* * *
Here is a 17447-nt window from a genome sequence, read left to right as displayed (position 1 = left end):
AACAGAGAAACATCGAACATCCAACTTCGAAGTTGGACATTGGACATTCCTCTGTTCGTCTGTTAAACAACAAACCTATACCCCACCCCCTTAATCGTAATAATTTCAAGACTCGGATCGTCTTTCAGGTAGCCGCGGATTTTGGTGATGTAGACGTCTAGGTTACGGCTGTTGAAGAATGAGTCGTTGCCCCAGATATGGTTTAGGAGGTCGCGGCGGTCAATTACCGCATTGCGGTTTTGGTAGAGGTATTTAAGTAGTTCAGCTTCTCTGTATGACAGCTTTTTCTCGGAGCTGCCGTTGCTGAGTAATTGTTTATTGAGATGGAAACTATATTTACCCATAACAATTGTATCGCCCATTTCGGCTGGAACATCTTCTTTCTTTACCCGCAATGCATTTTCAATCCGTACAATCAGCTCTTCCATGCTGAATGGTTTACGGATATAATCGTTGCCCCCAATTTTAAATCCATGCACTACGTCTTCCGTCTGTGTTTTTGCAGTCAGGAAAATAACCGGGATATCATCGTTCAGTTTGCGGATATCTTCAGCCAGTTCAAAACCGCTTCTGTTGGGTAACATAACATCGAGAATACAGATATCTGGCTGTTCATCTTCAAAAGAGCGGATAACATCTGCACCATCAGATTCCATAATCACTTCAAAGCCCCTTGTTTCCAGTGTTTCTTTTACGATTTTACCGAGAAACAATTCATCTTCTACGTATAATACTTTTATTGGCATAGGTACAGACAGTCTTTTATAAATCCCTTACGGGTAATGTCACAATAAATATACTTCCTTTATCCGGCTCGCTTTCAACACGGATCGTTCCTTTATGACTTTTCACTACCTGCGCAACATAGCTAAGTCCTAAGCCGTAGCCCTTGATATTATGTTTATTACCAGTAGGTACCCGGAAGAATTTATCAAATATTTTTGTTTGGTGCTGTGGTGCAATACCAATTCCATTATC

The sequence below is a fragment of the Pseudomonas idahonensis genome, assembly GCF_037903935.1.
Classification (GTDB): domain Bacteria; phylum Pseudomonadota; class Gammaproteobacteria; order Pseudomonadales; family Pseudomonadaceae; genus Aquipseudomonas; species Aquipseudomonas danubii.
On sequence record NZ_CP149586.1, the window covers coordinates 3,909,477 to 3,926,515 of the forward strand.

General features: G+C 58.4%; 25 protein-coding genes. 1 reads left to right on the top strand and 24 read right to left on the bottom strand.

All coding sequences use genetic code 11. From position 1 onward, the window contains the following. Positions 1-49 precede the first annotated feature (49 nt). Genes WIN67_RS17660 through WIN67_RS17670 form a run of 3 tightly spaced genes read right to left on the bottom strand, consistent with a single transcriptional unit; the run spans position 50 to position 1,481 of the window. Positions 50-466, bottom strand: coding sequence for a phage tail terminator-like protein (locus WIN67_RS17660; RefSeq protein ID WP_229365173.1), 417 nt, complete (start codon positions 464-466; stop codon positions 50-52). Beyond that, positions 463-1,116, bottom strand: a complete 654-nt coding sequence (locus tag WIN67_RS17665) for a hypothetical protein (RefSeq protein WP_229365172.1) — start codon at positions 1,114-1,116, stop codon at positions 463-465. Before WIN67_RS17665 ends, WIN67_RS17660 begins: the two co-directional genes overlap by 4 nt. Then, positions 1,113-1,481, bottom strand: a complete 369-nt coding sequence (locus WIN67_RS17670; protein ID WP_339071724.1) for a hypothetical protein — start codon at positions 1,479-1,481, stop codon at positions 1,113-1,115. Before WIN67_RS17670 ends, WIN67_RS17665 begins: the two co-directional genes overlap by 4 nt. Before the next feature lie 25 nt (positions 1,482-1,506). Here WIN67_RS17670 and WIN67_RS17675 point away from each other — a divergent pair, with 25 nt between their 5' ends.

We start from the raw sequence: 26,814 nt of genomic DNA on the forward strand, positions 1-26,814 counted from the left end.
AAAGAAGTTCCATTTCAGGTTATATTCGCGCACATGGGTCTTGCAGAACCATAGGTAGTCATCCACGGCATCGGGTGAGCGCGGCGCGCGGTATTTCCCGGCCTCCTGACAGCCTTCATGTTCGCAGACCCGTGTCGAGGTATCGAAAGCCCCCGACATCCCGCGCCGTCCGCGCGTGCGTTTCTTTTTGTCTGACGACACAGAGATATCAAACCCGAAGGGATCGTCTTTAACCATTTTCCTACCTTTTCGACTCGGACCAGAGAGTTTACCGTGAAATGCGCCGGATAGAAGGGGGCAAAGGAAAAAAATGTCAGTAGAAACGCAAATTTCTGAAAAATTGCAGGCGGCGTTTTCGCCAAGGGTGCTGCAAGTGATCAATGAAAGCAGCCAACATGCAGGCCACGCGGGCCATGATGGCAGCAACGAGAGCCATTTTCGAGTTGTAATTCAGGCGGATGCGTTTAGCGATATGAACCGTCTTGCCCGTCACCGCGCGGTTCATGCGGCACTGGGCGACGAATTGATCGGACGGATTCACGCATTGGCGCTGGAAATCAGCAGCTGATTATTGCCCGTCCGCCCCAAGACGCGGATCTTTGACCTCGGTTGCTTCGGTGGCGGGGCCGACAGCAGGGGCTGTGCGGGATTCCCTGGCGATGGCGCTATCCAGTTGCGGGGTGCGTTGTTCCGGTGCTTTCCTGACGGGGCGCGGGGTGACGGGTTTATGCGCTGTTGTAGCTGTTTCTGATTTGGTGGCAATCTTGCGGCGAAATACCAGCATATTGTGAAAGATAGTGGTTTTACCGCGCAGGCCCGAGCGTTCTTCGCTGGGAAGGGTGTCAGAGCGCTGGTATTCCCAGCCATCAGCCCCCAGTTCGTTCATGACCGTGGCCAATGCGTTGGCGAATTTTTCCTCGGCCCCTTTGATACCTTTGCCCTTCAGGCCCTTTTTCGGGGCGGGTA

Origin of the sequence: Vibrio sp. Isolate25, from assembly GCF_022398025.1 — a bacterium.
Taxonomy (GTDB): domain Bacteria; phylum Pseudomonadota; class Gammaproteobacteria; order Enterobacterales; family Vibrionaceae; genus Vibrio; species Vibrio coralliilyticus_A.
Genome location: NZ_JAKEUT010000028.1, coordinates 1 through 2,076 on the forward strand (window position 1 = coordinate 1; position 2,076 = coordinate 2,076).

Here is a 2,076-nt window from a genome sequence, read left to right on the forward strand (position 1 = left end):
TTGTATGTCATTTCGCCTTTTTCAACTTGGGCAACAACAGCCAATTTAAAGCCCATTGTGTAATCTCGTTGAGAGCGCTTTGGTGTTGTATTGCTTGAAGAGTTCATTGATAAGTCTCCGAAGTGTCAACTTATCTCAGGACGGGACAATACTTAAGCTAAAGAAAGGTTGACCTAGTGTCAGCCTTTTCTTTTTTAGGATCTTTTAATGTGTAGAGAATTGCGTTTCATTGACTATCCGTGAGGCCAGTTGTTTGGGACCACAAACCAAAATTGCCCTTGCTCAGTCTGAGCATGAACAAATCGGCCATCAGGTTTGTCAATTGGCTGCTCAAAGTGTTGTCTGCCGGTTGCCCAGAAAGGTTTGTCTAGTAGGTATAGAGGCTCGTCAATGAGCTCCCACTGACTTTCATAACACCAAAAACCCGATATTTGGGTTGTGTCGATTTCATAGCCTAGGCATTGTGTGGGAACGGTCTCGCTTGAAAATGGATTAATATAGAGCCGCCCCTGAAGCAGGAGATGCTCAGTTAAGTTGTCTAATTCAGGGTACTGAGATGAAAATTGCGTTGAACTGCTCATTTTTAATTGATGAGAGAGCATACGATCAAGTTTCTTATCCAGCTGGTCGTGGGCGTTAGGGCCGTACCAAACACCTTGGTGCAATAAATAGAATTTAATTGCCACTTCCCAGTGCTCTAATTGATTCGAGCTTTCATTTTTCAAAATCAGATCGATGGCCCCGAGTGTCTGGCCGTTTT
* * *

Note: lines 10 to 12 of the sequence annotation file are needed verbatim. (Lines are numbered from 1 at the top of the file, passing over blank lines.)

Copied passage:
Origin of the sequence: Vibrio sp. Isolate25, from assembly GCF_022398025.1 — a bacterium.
Taxonomy (GTDB): domain Bacteria; phylum Pseudomonadota; class Gammaproteobacteria; order Enterobacterales; family Vibrionaceae; genus Vibrio; species Vibrio coralliilyticus_A.
Genome location: NZ_JAKEUT010000028.1, coordinates 1 through 2,076 on the forward strand (window position 1 = coordinate 1; position 2,076 = coordinate 2,076).